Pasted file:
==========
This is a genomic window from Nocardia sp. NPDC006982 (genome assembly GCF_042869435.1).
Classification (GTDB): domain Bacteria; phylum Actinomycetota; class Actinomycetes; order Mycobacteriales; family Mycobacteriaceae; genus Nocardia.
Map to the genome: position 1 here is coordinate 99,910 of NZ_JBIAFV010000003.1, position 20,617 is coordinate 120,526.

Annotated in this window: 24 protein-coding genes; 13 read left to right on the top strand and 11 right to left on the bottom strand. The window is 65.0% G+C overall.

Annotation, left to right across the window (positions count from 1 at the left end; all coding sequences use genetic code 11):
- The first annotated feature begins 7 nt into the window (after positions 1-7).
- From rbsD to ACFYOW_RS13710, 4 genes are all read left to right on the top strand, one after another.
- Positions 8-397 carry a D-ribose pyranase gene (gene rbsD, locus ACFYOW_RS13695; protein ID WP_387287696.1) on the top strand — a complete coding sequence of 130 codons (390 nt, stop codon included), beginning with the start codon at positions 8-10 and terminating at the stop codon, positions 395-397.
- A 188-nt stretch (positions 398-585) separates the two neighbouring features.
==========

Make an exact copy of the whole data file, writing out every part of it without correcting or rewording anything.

This is a genomic window from Nocardia sp. NPDC006982 (genome assembly GCF_042869435.1).
Classification (GTDB): domain Bacteria; phylum Actinomycetota; class Actinomycetes; order Mycobacteriales; family Mycobacteriaceae; genus Nocardia.
Map to the genome: position 1 here is coordinate 99,910 of NZ_JBIAFV010000003.1, position 20,617 is coordinate 120,526.

Annotated in this window: 24 protein-coding genes; 13 read left to right on the top strand and 11 right to left on the bottom strand. The window is 65.0% G+C overall.

Annotation, left to right across the window (positions count from 1 at the left end; all coding sequences use genetic code 11):
- The first annotated feature begins 7 nt into the window (after positions 1-7).
- From rbsD to ACFYOW_RS13710, 4 genes are all read left to right on the top strand, one after another.
- Positions 8-397 carry a D-ribose pyranase gene (gene rbsD, locus ACFYOW_RS13695; protein ID WP_387287696.1) on the top strand — a complete coding sequence of 130 codons (390 nt, stop codon included), beginning with the start codon at positions 8-10 and terminating at the stop codon, positions 395-397.
- A 188-nt stretch (positions 398-585) separates the two neighbouring features.